Til Autism Do We Part

Dave Gerardi

Phyllis Lombardi and her husband, Nick, can’t wait for vacation with their two pre-teen sons, Nicholas and Joey. Joey was diagnosed with autism at 22 months, but he’s fine today. He has traveled on planes before and never had a problem. At JFK, the family moves through baggage check and security. The plane is ready to board a few minutes later, but Joey is not. After some filibustering, the captain comes out and offers his captain’s hat as an enticement. It’s a no go. The Lombardis’ luggage flies to Tampa without them.

Take the stress of a normal marriage—money, lack of time, crazy schedules, kids—then add autism to the mix. “Having a child with autism is like an earthquake opening a big fracture under your feet: It shakes up the landscape. Nothing is the same,” says Christina Adams, author of A Real Boy: A True Story of Autism, Early Intervention and Recovery and mother whose son, Jonah, was diagnosed at 3. When even a vacation is a hassle, like what the Lombardis experienced, how are couples supposed to find the time to remember what drew them together in the first place? The stress can shatter relationships, but, contrary to common opinion, solidifies others.

The number of the beast

There’s a number. Sometimes it’s 80. Sometimes 85. When I mention it, people scoff and say it’s closer to 90.

The number is the percentage of parents of autistic children who divorce. It is terrifyingly high. It raises clarion calls to arms. It plants the seed of doubt in even the most stable of marriages.

It is also not true.

“It’s a myth,” says Dr. Robert Naseef, a Philadelphia psychologist and author of the book Special Children, Challenged Parents: The Struggles and Rewards of Raising a Child With a Disability.

In all the articles Spectrum found which mentioned the high rate of divorce amongst parents of autistic children, no source was ever given. Anecdotal accounts aren’t reliable to begin with, but they often fall back on the oft-quoted 85 to 90 percent rate. They have no source to back it up either.

“I find very educated people asking, ‘Is that true?’” Naseef says. “There is no source. None. It’s irresponsible to keep throwing this number around.” Adams agrees: “I’ve yet to see any sources for that number.”

Furthermore, while the commonly accepted divorce rate hovers between 40 and 50 percent, results of an on-going survey by the National Autism Association put the divorce rate for parents of autistic children well under 40 percent. Spectrum Magazine recently conducted an informal survey of parents with autistic children and found just under 26 percent of approximately 250 responses were divorced.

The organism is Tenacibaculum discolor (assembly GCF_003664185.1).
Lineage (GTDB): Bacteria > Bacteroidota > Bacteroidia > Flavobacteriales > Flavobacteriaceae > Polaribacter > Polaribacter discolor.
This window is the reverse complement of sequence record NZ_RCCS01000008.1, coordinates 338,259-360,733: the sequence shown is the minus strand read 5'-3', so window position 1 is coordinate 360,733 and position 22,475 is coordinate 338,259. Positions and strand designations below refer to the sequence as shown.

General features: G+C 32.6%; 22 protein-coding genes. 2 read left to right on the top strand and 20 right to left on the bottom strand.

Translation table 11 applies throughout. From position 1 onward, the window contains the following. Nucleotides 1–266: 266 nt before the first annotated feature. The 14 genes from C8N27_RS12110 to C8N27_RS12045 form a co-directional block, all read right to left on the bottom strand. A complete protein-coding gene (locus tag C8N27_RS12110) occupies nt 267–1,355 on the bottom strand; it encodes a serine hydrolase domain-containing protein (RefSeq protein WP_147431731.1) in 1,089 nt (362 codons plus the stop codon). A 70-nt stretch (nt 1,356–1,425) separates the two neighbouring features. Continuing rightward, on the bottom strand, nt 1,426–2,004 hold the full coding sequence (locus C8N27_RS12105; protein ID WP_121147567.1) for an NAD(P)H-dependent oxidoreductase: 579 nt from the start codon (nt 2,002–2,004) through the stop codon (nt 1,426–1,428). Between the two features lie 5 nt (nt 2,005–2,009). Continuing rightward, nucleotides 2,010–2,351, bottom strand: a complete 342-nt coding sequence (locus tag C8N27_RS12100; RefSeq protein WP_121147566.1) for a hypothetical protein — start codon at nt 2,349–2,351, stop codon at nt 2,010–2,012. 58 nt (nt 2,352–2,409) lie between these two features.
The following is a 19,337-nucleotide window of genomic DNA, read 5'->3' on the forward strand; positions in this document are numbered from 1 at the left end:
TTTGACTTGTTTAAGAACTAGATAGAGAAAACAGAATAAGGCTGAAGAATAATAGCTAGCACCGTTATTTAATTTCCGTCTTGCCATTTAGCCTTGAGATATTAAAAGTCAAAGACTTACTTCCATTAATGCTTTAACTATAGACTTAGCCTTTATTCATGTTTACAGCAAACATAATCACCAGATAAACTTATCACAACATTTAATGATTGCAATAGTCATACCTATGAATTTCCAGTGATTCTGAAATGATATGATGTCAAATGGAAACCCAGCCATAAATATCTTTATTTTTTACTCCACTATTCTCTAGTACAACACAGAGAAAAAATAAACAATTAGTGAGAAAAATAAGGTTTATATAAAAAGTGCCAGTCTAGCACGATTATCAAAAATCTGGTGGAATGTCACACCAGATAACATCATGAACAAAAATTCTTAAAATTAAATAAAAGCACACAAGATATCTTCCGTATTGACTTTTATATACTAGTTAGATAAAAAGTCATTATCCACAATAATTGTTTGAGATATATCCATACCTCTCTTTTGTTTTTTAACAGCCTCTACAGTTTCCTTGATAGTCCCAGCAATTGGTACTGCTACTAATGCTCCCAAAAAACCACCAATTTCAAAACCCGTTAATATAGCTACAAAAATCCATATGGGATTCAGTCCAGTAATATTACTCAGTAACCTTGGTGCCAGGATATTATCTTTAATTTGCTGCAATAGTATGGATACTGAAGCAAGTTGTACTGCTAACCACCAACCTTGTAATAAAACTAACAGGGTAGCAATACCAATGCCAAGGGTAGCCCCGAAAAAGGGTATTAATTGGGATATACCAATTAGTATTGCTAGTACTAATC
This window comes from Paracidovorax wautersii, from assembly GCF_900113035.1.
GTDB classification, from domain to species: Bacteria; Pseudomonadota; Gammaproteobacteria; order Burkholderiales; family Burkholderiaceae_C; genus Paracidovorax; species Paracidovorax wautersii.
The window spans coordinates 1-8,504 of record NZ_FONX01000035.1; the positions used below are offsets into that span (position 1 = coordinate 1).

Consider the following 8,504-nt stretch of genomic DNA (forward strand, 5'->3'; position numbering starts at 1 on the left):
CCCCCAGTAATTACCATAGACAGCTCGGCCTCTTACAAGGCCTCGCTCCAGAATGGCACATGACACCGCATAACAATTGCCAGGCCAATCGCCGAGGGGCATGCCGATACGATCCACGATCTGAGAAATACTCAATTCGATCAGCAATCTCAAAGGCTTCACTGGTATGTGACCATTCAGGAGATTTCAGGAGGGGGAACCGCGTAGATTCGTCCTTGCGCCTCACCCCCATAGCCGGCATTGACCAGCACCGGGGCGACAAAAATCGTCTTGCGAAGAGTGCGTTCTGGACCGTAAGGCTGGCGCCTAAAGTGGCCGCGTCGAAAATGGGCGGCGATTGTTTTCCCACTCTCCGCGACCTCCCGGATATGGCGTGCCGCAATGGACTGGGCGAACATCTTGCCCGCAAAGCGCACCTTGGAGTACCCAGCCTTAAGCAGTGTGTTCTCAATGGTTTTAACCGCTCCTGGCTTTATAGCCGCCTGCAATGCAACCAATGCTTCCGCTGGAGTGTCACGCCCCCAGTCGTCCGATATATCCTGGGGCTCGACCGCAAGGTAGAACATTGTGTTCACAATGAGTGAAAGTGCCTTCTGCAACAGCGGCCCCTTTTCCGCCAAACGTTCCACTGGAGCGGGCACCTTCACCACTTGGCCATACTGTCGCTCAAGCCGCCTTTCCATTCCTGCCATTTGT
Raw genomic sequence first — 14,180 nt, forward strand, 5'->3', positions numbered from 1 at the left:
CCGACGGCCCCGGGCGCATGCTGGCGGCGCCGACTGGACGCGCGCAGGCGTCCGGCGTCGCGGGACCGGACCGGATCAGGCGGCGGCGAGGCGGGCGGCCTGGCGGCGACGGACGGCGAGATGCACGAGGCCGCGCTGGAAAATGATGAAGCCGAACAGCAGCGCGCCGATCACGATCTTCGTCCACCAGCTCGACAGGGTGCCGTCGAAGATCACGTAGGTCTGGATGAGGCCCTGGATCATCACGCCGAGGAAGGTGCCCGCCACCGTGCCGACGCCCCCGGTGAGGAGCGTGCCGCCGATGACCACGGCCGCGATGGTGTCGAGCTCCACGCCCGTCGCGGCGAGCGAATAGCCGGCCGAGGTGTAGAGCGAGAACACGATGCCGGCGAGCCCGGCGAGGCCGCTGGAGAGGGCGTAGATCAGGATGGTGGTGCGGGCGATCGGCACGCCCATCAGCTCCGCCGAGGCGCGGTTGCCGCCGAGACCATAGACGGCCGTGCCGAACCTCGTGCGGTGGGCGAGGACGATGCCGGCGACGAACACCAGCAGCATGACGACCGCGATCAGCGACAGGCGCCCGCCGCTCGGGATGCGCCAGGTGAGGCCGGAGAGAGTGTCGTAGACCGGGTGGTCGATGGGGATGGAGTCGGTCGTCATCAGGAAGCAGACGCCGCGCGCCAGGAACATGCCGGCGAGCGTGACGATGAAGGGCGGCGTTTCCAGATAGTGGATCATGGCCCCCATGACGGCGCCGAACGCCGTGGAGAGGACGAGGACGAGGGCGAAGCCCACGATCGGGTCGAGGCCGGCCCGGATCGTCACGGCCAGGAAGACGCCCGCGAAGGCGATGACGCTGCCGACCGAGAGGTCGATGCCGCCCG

It’s not all doom and gloom. Many couples make it. Some even say their marriage is stronger because of autism. Vivian Herrero’s youngest of two children was diagnosed at 21 months. “When I feel depressed, my husband steps forward,” she says. “When he feels sad, I give him optimism. If you’re in this together, it will definitely make your marriage stronger.”

Alone together

Jill Boyer had the perfect marriage. Self-described independent workaholics, she and her husband moved to Europe for business in 1995. Her son, Matthew, was born three years later and diagnosed with autism three years after that. In between, they had a second child, Alex, who is PDD-NOS. Boyer’s husband blamed her for not getting the kids’ behavior under control. “Alex would have temper tantrums,” she explains. “Everything would set him off,” including, she adds, the third page of Dr. Seuss’ Green Eggs and Ham. While Boyer kept busy researching autism and painting over the crayon marks on the walls, her husband ignored the problem and concentrated on work. He began coming home late from work…except it wasn’t work at all. Boyer eventually learned about the affair and their marriage ended.

Generally speaking, men and women react to the situation differently. Each partner must change their initial expectations for parenthood, and this can bring to light stark differences in the expectations themselves. “It’s a radically different life than expected,” says Naseef.

Denial can be a problem, and it’s often the dad, says Adams. “A father is socialized to raise a child who’s going to grow up to be successful. When they find that there’s a possibility their child may not grow up in that mode, it hurts. The sooner they can accept the reality, the sooner the family can move forward. Oftentimes, it can take years.”

It’s almost like an Alcoholics Anonymous meeting, says Joanna Frank. It’s not easy for the dads to say, “Yes, my child has autism.” Frank is the founder and executive director of The Resource Connection in Mechanicsville, Va., a non-profit group connecting families with autism-related services. The Resource Connection runs a monthly, faith-based support group. Frank and her staff work on helping couples communicate by establishing personal and family goals. Most of the parents who first visit the support group come alone. It is usually the mom and divorce is often on the horizon. Franks says the husbands get excited about the group once they start showing up. “We come up with a short term objective for each parent. By writing it down, it forces dads and moms to say, ‘okay, what do we need to work on together?’ It gives husbands an opportunity with their wives to problem solve.”

Courtesy of Spectrum Publications

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